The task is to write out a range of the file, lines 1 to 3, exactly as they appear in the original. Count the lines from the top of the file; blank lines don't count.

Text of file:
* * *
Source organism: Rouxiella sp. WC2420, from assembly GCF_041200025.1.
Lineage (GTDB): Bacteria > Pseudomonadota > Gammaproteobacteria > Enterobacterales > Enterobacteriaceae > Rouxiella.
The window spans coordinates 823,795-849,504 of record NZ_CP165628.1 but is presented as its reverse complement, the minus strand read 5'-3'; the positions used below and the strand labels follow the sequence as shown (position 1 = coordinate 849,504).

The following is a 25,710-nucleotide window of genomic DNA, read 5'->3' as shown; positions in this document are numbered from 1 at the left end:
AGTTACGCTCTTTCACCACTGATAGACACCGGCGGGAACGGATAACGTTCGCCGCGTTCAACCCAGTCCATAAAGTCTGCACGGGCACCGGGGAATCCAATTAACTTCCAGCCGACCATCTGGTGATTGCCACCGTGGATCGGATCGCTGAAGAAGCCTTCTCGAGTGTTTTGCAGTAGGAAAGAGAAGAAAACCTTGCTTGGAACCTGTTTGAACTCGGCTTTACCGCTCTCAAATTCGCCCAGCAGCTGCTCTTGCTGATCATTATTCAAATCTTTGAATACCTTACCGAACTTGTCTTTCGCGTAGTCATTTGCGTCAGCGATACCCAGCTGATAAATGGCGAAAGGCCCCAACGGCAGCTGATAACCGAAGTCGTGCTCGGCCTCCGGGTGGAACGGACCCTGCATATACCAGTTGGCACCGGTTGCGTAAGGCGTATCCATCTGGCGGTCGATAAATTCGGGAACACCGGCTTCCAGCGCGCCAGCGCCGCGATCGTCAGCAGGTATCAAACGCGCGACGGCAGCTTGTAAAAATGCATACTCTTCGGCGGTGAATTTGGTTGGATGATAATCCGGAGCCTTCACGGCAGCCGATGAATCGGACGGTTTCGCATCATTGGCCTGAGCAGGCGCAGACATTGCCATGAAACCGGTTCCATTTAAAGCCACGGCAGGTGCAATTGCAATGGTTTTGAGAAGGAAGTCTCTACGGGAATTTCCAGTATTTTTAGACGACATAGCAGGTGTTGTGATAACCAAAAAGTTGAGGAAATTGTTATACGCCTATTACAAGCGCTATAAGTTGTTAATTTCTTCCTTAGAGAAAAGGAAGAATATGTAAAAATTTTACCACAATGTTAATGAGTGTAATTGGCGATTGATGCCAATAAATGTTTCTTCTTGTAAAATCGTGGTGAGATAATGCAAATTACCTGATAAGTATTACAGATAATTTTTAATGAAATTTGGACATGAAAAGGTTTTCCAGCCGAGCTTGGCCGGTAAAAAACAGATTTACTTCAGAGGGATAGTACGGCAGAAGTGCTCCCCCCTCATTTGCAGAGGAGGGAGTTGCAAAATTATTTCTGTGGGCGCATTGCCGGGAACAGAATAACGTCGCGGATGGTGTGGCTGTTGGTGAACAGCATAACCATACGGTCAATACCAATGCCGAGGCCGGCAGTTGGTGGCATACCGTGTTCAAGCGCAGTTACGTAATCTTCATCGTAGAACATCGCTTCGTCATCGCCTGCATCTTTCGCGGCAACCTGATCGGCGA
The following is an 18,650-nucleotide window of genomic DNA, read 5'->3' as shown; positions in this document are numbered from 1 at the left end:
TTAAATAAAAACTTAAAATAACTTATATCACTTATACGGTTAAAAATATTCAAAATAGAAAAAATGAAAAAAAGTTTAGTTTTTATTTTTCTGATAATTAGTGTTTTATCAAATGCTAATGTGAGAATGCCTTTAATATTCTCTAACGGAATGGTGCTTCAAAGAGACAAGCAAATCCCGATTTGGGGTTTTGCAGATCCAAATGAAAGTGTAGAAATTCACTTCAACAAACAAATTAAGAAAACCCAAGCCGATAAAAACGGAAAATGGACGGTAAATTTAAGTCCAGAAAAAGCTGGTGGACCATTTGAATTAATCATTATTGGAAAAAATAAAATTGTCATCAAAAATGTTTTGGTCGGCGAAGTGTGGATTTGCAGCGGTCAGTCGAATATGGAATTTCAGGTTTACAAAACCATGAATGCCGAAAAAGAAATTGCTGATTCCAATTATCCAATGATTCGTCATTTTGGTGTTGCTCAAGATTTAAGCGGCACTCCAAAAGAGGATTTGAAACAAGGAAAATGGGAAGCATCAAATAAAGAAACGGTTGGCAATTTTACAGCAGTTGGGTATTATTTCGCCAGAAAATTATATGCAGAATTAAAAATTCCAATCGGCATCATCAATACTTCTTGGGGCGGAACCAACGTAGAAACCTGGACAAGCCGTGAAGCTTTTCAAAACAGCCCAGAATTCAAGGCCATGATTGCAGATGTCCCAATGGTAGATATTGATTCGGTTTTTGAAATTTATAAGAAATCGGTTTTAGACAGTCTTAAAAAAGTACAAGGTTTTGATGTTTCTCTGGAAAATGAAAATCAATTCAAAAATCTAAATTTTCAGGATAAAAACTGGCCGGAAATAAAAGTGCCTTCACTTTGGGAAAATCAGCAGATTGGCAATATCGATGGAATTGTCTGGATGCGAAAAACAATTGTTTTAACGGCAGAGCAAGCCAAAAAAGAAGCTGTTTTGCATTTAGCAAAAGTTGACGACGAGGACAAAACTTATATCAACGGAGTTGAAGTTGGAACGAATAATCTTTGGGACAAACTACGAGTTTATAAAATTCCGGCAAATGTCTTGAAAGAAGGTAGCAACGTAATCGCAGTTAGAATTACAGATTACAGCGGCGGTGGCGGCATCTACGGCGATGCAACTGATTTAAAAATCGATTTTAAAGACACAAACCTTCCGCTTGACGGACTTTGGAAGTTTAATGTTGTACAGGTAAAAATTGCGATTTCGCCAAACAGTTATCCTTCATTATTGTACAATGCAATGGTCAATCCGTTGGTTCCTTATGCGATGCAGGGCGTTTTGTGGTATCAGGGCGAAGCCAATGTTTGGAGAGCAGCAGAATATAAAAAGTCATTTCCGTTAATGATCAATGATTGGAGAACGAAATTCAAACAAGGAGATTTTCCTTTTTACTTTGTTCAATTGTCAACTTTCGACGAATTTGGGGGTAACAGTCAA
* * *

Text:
Source organism: Rouxiella sp. WC2420, from assembly GCF_041200025.1.
Lineage (GTDB): Bacteria > Pseudomonadota > Gammaproteobacteria > Enterobacterales > Enterobacteriaceae > Rouxiella.
The window spans coordinates 823,795-849,504 of record NZ_CP165628.1 but is presented as its reverse complement, the minus strand read 5'-3'; the positions used below and the strand labels follow the sequence as shown (position 1 = coordinate 849,504).